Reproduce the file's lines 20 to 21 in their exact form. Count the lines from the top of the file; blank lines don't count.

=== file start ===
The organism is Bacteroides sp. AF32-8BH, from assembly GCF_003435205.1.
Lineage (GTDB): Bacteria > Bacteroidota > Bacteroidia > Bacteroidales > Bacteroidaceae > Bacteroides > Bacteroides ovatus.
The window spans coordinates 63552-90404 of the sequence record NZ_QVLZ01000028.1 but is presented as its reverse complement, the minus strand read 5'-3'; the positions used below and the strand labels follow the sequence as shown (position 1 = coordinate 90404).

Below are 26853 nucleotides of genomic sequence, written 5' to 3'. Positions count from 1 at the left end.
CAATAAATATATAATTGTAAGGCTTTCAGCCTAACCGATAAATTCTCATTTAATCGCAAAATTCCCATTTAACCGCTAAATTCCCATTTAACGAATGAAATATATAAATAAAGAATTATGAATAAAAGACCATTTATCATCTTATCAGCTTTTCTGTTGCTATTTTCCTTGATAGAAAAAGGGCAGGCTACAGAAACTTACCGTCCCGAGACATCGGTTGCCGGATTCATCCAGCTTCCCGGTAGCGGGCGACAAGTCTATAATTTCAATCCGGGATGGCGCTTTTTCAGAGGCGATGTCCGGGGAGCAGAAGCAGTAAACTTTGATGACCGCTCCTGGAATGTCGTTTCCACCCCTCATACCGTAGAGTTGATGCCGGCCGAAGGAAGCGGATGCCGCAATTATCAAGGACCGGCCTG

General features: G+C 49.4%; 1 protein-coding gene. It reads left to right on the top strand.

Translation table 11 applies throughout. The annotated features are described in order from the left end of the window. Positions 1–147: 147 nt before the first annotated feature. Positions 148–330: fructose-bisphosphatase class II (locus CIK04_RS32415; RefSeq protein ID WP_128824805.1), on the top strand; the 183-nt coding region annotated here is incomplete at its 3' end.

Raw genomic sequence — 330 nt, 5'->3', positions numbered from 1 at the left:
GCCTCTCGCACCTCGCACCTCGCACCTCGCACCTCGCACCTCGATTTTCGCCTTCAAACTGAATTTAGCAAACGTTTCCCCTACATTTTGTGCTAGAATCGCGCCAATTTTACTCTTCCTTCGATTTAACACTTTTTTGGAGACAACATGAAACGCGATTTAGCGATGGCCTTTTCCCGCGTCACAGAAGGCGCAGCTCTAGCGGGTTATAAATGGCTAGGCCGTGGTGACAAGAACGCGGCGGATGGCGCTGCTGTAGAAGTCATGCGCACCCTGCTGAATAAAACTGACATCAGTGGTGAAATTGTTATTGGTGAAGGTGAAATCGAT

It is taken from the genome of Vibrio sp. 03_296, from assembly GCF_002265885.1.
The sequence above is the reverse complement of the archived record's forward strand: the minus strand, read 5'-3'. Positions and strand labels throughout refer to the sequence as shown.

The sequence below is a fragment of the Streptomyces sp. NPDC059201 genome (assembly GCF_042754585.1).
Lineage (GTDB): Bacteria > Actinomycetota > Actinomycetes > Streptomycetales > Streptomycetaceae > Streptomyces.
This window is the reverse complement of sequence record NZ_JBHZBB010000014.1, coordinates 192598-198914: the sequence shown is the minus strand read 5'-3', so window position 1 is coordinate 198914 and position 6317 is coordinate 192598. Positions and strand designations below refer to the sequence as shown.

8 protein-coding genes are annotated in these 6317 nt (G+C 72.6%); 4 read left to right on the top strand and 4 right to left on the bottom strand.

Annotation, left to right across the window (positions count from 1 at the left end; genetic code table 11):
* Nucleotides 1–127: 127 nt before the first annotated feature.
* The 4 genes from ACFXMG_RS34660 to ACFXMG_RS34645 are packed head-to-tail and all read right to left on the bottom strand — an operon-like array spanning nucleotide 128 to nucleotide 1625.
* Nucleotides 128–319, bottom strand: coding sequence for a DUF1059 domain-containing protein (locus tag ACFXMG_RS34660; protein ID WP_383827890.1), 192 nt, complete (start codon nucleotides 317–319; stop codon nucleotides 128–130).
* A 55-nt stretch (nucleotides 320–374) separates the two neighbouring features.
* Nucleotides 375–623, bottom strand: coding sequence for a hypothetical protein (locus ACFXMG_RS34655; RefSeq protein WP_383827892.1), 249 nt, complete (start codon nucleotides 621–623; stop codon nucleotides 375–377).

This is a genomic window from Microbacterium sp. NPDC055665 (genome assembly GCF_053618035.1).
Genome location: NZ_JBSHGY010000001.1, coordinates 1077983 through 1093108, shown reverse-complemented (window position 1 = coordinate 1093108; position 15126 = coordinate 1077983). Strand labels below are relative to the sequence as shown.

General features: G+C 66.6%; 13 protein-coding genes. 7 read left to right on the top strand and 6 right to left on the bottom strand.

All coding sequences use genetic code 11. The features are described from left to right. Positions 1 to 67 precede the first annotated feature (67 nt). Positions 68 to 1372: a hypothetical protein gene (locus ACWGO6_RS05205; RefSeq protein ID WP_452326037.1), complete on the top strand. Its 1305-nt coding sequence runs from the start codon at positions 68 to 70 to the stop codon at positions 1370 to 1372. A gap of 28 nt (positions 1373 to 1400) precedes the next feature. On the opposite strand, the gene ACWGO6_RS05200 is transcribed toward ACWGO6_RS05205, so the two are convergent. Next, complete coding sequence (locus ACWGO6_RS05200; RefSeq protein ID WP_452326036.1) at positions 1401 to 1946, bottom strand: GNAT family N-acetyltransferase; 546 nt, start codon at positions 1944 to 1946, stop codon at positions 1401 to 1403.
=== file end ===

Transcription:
* A 55-nt stretch (nucleotides 320–374) separates the two neighbouring features.
* Nucleotides 375–623, bottom strand: coding sequence for a hypothetical protein (locus ACFXMG_RS34655; RefSeq protein WP_383827892.1), 249 nt, complete (start codon nucleotides 621–623; stop codon nucleotides 375–377).